Preparing a Compliant Proposal: An Art or a Science?
By: Kristen Kwiatkowski, Manager; and Eric Poppe, Manager
Preparing a technical and cost proposal for any company can be a daunting task. Not only do you need to prove that you have the services or products the customer needs, but you need to prove you can provide them better than your competitors, at the best price, and still make your company a profit. Layer in the complexities of government contracting, and you have an intricate dance that many spend their whole careers trying to master. In addition to fighting your own challenges on preparing a compliant proposal, you may also be dealing with one or more subcontractors.
While Federal Acquisition Regulation Part 15, Contracting by Negotiation, should be your roadmap for proposal compliance, it too can be daunting to interpret. We’ll focus on a few hot topics in proposal compliance that many are facing during the current flurry of summer Request for Proposals (“RFP”).
Subcontractor Proposals & Cost or Pricing Data
When certified cost or pricing data is required from subcontractors your company is including in its proposal, challenges may arise that have not previously presented themselves. Since your company is responsible for all data within the proposal, even the subcontractors’ data, there is a significant amount of burden to prove and justify the reasonableness of proposed costs for all elements.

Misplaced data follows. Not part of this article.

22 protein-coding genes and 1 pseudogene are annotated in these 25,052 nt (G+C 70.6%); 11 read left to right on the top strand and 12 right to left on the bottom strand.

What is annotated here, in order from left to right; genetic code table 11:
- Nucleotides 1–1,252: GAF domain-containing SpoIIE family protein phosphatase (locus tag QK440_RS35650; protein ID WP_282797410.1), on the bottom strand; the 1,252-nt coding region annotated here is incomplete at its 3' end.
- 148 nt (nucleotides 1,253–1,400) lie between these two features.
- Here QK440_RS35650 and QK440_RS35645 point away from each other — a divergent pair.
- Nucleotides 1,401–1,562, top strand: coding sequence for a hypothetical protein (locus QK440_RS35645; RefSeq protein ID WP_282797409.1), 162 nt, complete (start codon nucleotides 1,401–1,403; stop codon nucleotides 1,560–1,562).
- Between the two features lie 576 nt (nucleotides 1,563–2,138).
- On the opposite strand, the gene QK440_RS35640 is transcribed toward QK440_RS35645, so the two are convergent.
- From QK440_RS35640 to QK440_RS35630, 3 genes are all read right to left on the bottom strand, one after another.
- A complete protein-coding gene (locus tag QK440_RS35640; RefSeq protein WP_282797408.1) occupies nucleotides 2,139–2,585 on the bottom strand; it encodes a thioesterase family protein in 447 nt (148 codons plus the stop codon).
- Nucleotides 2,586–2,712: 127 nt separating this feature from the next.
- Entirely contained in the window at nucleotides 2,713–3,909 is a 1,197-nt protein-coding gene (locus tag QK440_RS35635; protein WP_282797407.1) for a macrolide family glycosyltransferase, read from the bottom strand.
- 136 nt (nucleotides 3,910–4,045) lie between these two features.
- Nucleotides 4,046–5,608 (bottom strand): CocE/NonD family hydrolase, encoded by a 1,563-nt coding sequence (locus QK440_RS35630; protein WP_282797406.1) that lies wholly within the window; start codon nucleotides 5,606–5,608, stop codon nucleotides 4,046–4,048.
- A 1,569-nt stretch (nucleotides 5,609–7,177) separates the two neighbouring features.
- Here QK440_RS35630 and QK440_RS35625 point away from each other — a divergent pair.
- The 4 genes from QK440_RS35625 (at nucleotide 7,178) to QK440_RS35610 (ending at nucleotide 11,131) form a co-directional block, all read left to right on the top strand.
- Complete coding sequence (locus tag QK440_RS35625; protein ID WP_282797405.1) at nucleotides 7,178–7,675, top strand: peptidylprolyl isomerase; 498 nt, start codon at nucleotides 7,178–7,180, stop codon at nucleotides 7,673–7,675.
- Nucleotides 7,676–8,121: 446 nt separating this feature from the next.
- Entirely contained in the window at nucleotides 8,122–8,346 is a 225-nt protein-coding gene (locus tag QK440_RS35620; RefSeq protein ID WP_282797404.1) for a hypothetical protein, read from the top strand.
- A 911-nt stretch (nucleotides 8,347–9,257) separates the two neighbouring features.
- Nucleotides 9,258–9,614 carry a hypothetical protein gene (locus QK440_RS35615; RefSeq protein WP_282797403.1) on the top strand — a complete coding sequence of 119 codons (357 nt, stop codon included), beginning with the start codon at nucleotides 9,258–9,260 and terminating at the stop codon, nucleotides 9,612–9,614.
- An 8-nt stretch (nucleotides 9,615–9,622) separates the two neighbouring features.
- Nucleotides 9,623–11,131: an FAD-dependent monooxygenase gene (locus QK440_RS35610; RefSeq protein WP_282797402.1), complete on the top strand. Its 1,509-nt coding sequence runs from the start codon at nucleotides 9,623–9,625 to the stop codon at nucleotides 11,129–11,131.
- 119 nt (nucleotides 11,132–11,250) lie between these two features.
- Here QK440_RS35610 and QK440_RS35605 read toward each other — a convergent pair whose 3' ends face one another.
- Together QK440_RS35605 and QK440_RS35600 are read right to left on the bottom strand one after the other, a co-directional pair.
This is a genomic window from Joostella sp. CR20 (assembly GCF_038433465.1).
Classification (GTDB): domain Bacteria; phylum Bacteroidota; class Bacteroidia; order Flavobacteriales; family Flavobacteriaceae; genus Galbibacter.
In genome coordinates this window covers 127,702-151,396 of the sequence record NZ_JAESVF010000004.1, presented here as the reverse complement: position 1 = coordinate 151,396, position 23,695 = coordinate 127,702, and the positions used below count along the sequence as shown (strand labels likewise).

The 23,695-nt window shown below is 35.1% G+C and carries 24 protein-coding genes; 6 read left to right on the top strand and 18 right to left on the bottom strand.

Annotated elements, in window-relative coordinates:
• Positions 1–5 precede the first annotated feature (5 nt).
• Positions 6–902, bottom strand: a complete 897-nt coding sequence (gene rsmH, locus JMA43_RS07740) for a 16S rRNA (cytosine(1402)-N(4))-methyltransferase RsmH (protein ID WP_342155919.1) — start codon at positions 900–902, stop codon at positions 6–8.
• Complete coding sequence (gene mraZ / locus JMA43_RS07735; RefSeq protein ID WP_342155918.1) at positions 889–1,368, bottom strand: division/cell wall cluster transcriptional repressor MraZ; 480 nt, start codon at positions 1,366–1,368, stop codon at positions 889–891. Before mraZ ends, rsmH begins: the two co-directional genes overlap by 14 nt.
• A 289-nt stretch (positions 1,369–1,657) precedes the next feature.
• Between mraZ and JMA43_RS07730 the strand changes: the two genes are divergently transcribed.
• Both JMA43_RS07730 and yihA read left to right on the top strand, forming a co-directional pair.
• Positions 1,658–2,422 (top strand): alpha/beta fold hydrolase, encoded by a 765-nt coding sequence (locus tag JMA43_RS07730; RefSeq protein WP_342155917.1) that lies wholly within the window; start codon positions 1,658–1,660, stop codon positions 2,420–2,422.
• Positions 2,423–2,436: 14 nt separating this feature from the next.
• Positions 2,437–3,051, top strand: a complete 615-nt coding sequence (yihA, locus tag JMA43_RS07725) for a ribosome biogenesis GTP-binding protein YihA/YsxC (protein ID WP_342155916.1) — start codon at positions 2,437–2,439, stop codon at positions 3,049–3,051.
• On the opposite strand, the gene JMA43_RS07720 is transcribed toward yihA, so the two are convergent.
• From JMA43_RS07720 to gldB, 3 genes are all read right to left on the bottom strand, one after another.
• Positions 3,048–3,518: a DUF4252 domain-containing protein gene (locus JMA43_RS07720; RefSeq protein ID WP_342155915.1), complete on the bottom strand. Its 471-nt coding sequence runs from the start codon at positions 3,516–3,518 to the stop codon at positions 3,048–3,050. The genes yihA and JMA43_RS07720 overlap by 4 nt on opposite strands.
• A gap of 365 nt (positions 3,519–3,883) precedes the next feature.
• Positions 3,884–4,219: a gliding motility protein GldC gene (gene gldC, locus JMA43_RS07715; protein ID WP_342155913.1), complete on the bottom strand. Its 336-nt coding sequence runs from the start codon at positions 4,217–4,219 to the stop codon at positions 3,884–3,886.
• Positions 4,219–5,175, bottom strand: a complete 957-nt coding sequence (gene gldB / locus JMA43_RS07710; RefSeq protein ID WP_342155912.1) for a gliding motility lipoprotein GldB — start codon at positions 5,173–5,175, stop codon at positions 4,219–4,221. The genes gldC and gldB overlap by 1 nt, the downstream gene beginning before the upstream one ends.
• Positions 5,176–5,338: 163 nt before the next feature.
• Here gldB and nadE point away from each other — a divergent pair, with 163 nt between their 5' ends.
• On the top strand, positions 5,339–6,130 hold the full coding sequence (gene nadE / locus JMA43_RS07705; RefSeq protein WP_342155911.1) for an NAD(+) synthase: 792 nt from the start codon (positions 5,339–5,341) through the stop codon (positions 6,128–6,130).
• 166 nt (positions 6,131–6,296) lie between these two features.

One of the biggest struggles most companies face is proper cost/price analysis of subcontractor proposals. Often subcontractors refuse access to their cost proposal details to representatives within your company. In this instance, we’ve seen more circumstances where the government has allowed the use of third parties to conduct independent reviews of the subcontractor’s proposal resulting in a written report. The report is then used as a part of the proposal package to help support the cost.
More frequently, our team is seeing RFPs that require or give “points” for companies maintaining “DCAA or DCMA approved” business systems, with more emphasis given to Accounting and Purchasing Systems. We are also noticing that the Defense Contract Audit Agency (“DCAA”) is performing far fewer business system reviews due to the incurred cost submission backlog. What is a company to do with these types of requirements to win the desired work?
If the RFP is specific that DCAA or the Defense Contract Management Agency (“DCMA”) must perform such reviews, then there is little that a company can do as a government contractor is generally not able to request a review by DCAA or DCMA themselves. Additionally, some RFPs will state the government agency will not request an audit of a contractor’s system in response to the RFP. A contractor could certainly protest such a solicitation as the government is excluding competition for something that THEY did not do. However, many contractors have determined that this is not the best way to ingratiate the source selection committee. If a good relationship exists between the company and a current contracting officer, coordination may be possible for the contracting officer to request the review for the company.